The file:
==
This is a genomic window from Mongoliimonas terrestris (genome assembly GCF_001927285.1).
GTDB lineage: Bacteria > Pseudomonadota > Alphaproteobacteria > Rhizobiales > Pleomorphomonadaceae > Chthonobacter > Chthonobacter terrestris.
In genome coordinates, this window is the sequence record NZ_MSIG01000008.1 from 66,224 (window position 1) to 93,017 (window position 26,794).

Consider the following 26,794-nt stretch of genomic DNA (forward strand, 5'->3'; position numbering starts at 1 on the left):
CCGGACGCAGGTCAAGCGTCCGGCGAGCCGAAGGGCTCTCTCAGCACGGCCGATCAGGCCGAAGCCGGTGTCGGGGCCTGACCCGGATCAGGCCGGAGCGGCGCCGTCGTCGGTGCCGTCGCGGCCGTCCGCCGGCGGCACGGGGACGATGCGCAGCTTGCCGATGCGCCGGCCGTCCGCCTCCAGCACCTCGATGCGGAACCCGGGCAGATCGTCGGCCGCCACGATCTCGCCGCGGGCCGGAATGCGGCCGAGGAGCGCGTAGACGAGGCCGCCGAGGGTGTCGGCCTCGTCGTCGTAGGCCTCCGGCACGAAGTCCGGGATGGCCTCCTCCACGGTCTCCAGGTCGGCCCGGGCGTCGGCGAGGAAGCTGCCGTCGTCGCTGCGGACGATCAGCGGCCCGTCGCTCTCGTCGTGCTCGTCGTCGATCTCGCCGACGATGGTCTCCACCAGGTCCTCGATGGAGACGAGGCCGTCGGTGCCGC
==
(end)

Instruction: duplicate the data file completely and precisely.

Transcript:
This is a genomic window from Mongoliimonas terrestris (genome assembly GCF_001927285.1).
GTDB lineage: Bacteria > Pseudomonadota > Alphaproteobacteria > Rhizobiales > Pleomorphomonadaceae > Chthonobacter > Chthonobacter terrestris.
In genome coordinates, this window is the sequence record NZ_MSIG01000008.1 from 66,224 (window position 1) to 93,017 (window position 26,794).

Consider the following 26,794-nt stretch of genomic DNA (forward strand, 5'->3'; position numbering starts at 1 on the left):
CCGGACGCAGGTCAAGCGTCCGGCGAGCCGAAGGGCTCTCTCAGCACGGCCGATCAGGCCGAAGCCGGTGTCGGGGCCTGACCCGGATCAGGCCGGAGCGGCGCCGTCGTCGGTGCCGTCGCGGCCGTCCGCCGGCGGCACGGGGACGATGCGCAGCTTGCCGATGCGCCGGCCGTCCGCCTCCAGCACCTCGATGCGGAACCCGGGCAGATCGTCGGCCGCCACGATCTCGCCGCGGGCCGGAATGCGGCCGAGGAGCGCGTAGACGAGGCCGCCGAGGGTGTCGGCCTCGTCGTCGTAGGCCTCCGGCACGAAGTCCGGGATGGCCTCCTCCACGGTCTCCAGGTCGGCCCGGGCGTCGGCGAGGAAGCTGCCGTCGTCGCTGCGGACGATCAGCGGCCCGTCGCTCTCGTCGTGCTCGTCGTCGATCTCGCCGACGATGGTCTCCACCAGGTCCTCGATGGAGACGAGGCCGTCGGTGCCGC